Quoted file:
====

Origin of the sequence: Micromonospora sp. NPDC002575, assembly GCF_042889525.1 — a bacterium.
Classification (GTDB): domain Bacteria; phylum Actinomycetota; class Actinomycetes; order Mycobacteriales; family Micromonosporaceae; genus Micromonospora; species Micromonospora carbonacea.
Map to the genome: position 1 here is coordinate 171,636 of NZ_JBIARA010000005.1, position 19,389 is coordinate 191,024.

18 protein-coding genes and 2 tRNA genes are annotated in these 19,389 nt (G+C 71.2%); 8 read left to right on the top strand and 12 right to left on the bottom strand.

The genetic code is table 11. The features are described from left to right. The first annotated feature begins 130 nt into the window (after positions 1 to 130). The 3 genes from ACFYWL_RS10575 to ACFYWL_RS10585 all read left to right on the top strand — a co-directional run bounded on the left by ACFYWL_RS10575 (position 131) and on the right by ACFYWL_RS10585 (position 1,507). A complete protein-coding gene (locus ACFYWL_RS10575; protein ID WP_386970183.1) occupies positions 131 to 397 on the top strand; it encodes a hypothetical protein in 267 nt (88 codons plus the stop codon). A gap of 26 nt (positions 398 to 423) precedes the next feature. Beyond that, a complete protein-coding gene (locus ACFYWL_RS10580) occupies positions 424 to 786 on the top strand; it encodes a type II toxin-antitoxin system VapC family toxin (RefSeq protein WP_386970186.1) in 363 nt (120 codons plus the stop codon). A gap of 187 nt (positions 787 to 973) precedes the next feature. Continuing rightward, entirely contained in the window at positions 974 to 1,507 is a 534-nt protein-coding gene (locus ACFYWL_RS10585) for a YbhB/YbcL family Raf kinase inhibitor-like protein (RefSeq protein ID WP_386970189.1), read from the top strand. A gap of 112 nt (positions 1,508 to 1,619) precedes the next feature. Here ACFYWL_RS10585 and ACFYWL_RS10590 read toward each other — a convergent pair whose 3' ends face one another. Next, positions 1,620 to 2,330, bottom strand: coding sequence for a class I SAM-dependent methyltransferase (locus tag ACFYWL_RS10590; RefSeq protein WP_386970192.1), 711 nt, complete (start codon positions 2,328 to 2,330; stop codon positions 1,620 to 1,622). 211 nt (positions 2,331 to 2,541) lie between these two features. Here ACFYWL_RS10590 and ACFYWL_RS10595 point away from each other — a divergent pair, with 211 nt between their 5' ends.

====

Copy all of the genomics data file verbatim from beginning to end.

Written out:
Origin of the sequence: Micromonospora sp. NPDC002575, assembly GCF_042889525.1 — a bacterium.
Classification (GTDB): domain Bacteria; phylum Actinomycetota; class Actinomycetes; order Mycobacteriales; family Micromonosporaceae; genus Micromonospora; species Micromonospora carbonacea.
Map to the genome: position 1 here is coordinate 171,636 of NZ_JBIARA010000005.1, position 19,389 is coordinate 191,024.

18 protein-coding genes and 2 tRNA genes are annotated in these 19,389 nt (G+C 71.2%); 8 read left to right on the top strand and 12 right to left on the bottom strand.

The genetic code is table 11. The features are described from left to right. The first annotated feature begins 130 nt into the window (after positions 1 to 130). The 3 genes from ACFYWL_RS10575 to ACFYWL_RS10585 all read left to right on the top strand — a co-directional run bounded on the left by ACFYWL_RS10575 (position 131) and on the right by ACFYWL_RS10585 (position 1,507). A complete protein-coding gene (locus ACFYWL_RS10575; protein ID WP_386970183.1) occupies positions 131 to 397 on the top strand; it encodes a hypothetical protein in 267 nt (88 codons plus the stop codon). A gap of 26 nt (positions 398 to 423) precedes the next feature. Beyond that, a complete protein-coding gene (locus ACFYWL_RS10580) occupies positions 424 to 786 on the top strand; it encodes a type II toxin-antitoxin system VapC family toxin (RefSeq protein WP_386970186.1) in 363 nt (120 codons plus the stop codon). A gap of 187 nt (positions 787 to 973) precedes the next feature. Continuing rightward, entirely contained in the window at positions 974 to 1,507 is a 534-nt protein-coding gene (locus ACFYWL_RS10585) for a YbhB/YbcL family Raf kinase inhibitor-like protein (RefSeq protein ID WP_386970189.1), read from the top strand. A gap of 112 nt (positions 1,508 to 1,619) precedes the next feature. Here ACFYWL_RS10585 and ACFYWL_RS10590 read toward each other — a convergent pair whose 3' ends face one another. Next, positions 1,620 to 2,330, bottom strand: coding sequence for a class I SAM-dependent methyltransferase (locus tag ACFYWL_RS10590; RefSeq protein WP_386970192.1), 711 nt, complete (start codon positions 2,328 to 2,330; stop codon positions 1,620 to 1,622). 211 nt (positions 2,331 to 2,541) lie between these two features. Here ACFYWL_RS10590 and ACFYWL_RS10595 point away from each other — a divergent pair, with 211 nt between their 5' ends.